Social housing lagging behind private sector on electrical safety checks



The social housing sector should follow the private rental sector’s lead by making electrical safety checks mandatory, the charity Electric Safety First found.

Since five-year mandatory checks were introduced in June 2020 for private landlords in England some 7,000 issues have been uncovered, like exposed live wiring and damaged plug sockets.

In April 2021 the regulation was extended from new to existing tenancies, hitting more landlords.

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However four million social housing properties in England are currently not covered by the law, and the charity reckons the same issues are occurring in that sector.

Lesley Rudd, chief executive of Electrical Safety First, said: “The millions of social renters in England deserve equal protection and it is time for five-yearly electrical safety checks to be extended to this housing sector.”

“Our findings demonstrate how essential electrical safety checks are in identifying faults and preventing harm.

“In their first year alone, they have protected thousands of tenants from faults that could have caused serious injury and fire, and helped maintain the condition and safety of landlords properties.”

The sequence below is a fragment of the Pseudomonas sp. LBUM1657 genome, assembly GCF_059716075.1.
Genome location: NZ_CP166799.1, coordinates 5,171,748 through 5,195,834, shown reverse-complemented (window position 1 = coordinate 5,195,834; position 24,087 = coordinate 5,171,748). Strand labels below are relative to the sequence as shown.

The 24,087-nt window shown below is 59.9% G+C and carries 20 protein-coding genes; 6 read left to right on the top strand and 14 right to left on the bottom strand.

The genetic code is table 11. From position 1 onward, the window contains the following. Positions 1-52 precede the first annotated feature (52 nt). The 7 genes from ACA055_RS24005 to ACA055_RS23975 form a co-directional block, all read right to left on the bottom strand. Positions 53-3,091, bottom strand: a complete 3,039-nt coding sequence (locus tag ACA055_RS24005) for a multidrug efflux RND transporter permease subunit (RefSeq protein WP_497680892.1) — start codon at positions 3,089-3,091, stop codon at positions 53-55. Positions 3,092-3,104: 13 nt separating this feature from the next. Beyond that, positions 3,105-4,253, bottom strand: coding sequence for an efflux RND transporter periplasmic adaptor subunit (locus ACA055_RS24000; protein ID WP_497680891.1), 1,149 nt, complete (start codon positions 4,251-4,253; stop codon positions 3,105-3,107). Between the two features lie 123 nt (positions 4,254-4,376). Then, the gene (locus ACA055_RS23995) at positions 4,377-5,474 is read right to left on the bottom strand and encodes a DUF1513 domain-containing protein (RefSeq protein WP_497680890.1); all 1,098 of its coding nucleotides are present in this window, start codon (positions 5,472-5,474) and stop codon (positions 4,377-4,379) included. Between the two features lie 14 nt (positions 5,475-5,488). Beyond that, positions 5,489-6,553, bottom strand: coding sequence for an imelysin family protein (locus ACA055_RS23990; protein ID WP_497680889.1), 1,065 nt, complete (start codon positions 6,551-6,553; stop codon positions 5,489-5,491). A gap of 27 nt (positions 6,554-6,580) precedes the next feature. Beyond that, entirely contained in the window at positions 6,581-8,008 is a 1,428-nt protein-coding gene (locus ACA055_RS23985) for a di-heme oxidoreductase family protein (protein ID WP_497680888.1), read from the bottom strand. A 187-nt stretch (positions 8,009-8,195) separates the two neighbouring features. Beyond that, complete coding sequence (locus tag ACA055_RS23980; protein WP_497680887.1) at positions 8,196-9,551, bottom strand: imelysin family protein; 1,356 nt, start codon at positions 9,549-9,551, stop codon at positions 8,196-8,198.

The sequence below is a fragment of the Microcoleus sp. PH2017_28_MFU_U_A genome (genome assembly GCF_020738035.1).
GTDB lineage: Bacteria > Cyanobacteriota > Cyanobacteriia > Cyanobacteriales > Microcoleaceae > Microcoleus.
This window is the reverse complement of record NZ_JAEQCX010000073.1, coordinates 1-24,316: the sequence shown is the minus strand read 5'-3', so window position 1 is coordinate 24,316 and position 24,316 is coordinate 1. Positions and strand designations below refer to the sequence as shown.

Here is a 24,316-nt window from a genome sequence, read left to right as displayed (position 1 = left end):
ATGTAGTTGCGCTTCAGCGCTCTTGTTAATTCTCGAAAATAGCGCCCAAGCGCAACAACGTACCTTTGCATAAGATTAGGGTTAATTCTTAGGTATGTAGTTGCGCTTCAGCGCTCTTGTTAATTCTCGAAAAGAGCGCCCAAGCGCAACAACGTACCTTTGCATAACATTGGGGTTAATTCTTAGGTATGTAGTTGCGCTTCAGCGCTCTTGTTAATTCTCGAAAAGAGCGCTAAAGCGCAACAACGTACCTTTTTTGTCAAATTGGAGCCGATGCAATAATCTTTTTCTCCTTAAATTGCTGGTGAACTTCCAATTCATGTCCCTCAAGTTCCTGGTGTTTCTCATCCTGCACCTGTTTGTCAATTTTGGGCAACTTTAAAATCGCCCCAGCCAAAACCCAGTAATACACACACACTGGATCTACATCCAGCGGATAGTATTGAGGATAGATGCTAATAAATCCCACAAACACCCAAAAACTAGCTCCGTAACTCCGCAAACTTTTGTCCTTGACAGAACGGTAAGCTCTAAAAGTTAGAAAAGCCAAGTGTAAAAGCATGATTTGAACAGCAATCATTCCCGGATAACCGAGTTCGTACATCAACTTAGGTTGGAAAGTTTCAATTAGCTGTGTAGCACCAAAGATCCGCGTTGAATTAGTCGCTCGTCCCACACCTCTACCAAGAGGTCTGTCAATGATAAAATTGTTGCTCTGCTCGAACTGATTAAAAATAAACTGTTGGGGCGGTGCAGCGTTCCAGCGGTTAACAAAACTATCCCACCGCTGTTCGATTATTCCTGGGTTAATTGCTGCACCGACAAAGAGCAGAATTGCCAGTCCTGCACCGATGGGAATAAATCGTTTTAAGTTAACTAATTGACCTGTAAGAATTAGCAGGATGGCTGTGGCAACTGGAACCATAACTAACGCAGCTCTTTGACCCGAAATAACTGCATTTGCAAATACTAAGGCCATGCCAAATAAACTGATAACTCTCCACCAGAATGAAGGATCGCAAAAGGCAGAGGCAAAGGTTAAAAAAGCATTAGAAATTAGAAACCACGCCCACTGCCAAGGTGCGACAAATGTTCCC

The government is currently consulting on extending the electrical safety check rules in its Social Housing Regulation Bill.

Checks are already in place in Scotland, while they will come into force in December in Wales.

A spokeswoman for the Department for Levelling Up, Housing and Communities, said: “Everyone has the right to a safe and secure home. We are currently consulting on the best ways to protect social residents from the dangers of poor electrical safety, including mandatory testing every five years, and our Social Housing Regulation Bill contains a clause that will enable us to legislate for this.”

Comments 1

  1. Having an electrical check done is a bit like putting your car in for an MOT. You think the car is fine but they always find something. I would estimate that averaged out it has cost me about £300 per property to get an electrical cert with costs ranging from £150-£450 per property. That the social housing sector is exempt is just another example of the PRS being singled out. As social homes are in general more poorly maintained than PRS homes as evidenced by a greater satisfaction amongst PRS tenants even though they pay more, it is likely that more than £300 will have to be spent on every property. With four million social homes the bill would be around 1.2 billion pounds. The PRS landlords had to afford it, so should councils and other social home providers. Or don’t they care about the safety of their tenants?

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